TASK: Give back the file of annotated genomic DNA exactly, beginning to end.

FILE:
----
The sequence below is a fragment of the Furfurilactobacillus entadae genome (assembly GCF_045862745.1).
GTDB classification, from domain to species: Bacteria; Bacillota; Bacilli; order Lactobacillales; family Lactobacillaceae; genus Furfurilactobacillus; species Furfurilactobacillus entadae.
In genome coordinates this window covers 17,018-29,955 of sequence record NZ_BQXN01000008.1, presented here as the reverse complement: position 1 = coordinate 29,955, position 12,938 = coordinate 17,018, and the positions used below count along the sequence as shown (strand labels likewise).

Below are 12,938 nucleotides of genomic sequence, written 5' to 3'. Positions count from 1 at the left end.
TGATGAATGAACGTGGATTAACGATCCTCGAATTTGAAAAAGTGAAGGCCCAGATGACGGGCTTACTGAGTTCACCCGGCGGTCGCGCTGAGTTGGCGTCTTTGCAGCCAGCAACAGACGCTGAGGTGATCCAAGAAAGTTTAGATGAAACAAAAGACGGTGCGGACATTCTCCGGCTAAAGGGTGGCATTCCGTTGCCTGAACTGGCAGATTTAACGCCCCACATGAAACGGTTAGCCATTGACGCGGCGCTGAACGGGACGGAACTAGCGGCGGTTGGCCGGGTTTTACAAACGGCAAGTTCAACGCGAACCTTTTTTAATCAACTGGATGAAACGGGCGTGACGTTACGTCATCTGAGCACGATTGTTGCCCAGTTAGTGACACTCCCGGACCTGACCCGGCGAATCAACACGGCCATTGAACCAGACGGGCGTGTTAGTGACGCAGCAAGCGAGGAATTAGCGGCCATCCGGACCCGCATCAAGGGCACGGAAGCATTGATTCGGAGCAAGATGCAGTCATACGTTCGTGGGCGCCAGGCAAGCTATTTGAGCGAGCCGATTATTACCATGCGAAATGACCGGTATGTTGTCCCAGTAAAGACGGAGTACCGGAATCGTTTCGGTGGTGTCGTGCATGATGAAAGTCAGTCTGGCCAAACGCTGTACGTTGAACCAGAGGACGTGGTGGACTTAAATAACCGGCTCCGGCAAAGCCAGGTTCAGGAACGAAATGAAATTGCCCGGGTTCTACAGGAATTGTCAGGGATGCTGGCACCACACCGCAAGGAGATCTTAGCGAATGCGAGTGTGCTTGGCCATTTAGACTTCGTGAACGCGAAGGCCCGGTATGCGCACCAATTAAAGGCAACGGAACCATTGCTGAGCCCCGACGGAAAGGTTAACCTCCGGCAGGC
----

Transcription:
The sequence below is a fragment of the Furfurilactobacillus entadae genome (assembly GCF_045862745.1).
GTDB classification, from domain to species: Bacteria; Bacillota; Bacilli; order Lactobacillales; family Lactobacillaceae; genus Furfurilactobacillus; species Furfurilactobacillus entadae.
In genome coordinates this window covers 17,018-29,955 of sequence record NZ_BQXN01000008.1, presented here as the reverse complement: position 1 = coordinate 29,955, position 12,938 = coordinate 17,018, and the positions used below count along the sequence as shown (strand labels likewise).

Below are 12,938 nucleotides of genomic sequence, written 5' to 3'. Positions count from 1 at the left end.
TGATGAATGAACGTGGATTAACGATCCTCGAATTTGAAAAAGTGAAGGCCCAGATGACGGGCTTACTGAGTTCACCCGGCGGTCGCGCTGAGTTGGCGTCTTTGCAGCCAGCAACAGACGCTGAGGTGATCCAAGAAAGTTTAGATGAAACAAAAGACGGTGCGGACATTCTCCGGCTAAAGGGTGGCATTCCGTTGCCTGAACTGGCAGATTTAACGCCCCACATGAAACGGTTAGCCATTGACGCGGCGCTGAACGGGACGGAACTAGCGGCGGTTGGCCGGGTTTTACAAACGGCAAGTTCAACGCGAACCTTTTTTAATCAACTGGATGAAACGGGCGTGACGTTACGTCATCTGAGCACGATTGTTGCCCAGTTAGTGACACTCCCGGACCTGACCCGGCGAATCAACACGGCCATTGAACCAGACGGGCGTGTTAGTGACGCAGCAAGCGAGGAATTAGCGGCCATCCGGACCCGCATCAAGGGCACGGAAGCATTGATTCGGAGCAAGATGCAGTCATACGTTCGTGGGCGCCAGGCAAGCTATTTGAGCGAGCCGATTATTACCATGCGAAATGACCGGTATGTTGTCCCAGTAAAGACGGAGTACCGGAATCGTTTCGGTGGTGTCGTGCATGATGAAAGTCAGTCTGGCCAAACGCTGTACGTTGAACCAGAGGACGTGGTGGACTTAAATAACCGGCTCCGGCAAAGCCAGGTTCAGGAACGAAATGAAATTGCCCGGGTTCTACAGGAATTGTCAGGGATGCTGGCACCACACCGCAAGGAGATCTTAGCGAATGCGAGTGTGCTTGGCCATTTAGACTTCGTGAACGCGAAGGCCCGGTATGCGCACCAATTAAAGGCAACGGAACCATTGCTGAGCCCCGACGGAAAGGTTAACCTCCGGCAGGC